The corrugated connector support conducting member 22 has a spring-like effect and provides superior shock absorbing qualities, as compared to metal felts. Additionally, the member 22 is not affected by prolonged operation of twelve months or more at temperatures up to 1200° C. and will not shrink or slump (that is, density and decrease in thickness), as will metal felts. This is a feature of the invention, since the prevention of shrinkage of the bundle eliminates the present tendency of the cells to break fragile ceramic upper cell positioning boards.
Also, during fabrication of the test assemblies, it appeared to be easier to avoid shorting between the interconnection and the fuel electrode of a single cell when using mesh, rather than metal felts. Other benefits of this invention over current practice include: the total number of parts for a 24-cell bundle (including cells) is reduced from 440 to 60; manual assembly of a bundle using mesh takes less than half the time required for that of a bundle using felts; the mesh bundle design is much more conducive to automation of the assembly process that is the felt bundle design; when automated, the mesh bundle assembly will be accomplished in one-tenth the time presently consumed in assembling a felt bundle; the cost of mesh, including raw materials and formation, is approximately one-tenth that of felts; and cell-to-cell electrical conductivity is higher with mesh than with felts.
FIG. 4 shows the initial slicing of nickel foil 60 to form spaced apart, long rectangular slits 62 through the foil. The foil 60 is then expanded, as shown by the arrows 64, to provide the porous, expanded, diamond-shaped mesh structure shown in FIG. 3. At this point, the open mesh is work hardened and must usually be softened, generally by annealing (normally by heating at between about 600° C. and 1200° C.) to recrystallize the grain structure and soften the mesh, so that it can be roll-formed into the corrugated structure shown in FIG. 3. The processing to form a corrugated structure again work hardens portions of the mesh, making it stiff, yet resilient, and very strong, yet porous.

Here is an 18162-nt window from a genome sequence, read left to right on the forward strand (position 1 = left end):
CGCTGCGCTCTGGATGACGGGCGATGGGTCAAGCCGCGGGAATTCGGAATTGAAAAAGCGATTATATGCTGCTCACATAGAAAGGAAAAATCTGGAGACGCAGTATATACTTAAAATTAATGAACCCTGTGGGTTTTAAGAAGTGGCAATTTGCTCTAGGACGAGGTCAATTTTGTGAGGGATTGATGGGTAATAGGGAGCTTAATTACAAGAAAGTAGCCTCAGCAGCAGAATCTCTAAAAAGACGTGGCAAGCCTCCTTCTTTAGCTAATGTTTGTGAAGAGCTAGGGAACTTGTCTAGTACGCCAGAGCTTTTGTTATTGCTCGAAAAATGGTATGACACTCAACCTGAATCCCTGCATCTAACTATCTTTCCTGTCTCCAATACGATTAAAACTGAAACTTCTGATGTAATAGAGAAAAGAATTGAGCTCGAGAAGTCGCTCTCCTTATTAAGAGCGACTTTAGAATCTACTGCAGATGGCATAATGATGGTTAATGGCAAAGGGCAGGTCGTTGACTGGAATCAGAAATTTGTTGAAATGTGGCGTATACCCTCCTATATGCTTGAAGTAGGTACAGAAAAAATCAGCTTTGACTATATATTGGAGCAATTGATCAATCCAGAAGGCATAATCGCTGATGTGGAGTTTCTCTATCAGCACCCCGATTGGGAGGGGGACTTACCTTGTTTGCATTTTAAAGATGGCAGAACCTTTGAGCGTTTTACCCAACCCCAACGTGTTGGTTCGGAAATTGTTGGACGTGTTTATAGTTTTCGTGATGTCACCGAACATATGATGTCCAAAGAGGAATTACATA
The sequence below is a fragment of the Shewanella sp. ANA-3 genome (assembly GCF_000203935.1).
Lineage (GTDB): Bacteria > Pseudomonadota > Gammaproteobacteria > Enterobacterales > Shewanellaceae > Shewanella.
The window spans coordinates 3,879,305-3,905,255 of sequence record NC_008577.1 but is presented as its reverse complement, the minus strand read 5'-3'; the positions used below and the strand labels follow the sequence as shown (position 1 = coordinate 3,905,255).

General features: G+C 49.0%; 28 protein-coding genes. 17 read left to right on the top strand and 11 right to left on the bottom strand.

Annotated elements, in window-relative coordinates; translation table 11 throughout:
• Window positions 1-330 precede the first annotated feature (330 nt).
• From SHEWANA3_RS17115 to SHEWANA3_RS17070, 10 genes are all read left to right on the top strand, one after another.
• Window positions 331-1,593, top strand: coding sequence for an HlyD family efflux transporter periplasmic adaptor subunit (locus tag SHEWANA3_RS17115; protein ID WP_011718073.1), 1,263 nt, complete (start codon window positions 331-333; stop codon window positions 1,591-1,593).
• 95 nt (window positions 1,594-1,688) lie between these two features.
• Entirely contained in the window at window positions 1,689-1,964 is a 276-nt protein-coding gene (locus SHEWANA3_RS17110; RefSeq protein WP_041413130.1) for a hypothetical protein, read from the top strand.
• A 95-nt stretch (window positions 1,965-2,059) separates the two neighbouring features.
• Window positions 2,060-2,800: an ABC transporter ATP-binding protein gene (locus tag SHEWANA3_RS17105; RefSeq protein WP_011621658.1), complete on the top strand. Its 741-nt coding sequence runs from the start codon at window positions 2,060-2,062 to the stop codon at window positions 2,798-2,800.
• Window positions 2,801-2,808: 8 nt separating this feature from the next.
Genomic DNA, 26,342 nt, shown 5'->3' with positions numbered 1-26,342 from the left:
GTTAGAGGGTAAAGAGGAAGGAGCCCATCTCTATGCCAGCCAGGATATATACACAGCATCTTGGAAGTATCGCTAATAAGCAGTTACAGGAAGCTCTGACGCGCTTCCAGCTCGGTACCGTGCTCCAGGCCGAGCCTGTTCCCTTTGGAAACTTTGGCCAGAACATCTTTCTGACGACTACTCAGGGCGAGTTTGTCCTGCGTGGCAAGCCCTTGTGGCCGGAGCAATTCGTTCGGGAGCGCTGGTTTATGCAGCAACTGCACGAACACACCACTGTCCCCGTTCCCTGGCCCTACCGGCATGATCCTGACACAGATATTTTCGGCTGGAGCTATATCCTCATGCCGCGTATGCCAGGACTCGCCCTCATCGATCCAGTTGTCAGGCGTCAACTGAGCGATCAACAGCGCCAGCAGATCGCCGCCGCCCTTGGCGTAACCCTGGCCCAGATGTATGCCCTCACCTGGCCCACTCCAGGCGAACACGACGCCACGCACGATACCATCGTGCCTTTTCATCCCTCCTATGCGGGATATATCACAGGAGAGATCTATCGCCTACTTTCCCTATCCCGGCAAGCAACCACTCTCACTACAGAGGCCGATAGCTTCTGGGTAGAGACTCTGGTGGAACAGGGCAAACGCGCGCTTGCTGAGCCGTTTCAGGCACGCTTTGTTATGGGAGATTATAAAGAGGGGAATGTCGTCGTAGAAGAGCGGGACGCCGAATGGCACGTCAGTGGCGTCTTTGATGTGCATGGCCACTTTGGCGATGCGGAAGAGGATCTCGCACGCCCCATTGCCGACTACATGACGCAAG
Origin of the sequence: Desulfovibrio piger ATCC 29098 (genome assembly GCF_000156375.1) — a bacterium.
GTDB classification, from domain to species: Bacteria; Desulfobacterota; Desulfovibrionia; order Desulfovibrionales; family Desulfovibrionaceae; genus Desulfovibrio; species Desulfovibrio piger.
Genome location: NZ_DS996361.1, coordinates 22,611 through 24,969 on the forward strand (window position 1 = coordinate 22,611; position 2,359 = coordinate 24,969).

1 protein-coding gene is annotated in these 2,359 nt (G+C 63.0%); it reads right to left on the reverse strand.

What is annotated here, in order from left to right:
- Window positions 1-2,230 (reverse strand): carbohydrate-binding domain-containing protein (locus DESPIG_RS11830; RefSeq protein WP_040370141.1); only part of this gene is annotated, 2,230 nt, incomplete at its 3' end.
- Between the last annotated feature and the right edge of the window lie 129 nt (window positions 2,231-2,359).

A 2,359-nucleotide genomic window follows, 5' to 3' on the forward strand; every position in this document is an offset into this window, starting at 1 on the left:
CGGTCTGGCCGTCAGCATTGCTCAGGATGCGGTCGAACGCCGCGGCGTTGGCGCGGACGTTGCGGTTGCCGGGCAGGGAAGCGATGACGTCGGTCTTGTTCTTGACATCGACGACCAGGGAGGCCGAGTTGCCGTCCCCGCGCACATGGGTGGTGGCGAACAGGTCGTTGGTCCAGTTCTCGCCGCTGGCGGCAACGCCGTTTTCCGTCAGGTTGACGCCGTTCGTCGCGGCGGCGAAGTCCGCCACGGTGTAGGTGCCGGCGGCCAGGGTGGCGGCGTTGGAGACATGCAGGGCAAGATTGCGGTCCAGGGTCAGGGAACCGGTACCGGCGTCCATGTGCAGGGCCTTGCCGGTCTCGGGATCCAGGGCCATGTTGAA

Finally, FIG. 5, which has been discussed previously, shows a very flexible, completely corrugated metal mesh connector support for fuel cells, where the crown sidewall 43′, connecting the top of the crown to the shoulder, and/or the shoulder connector 23′, connecting one shoulder to another, are also corrugated, the corrugations being S-, multiple S- or Z-shaped, as shown. This design combines the strength of the mesh with the flexibility of a felt.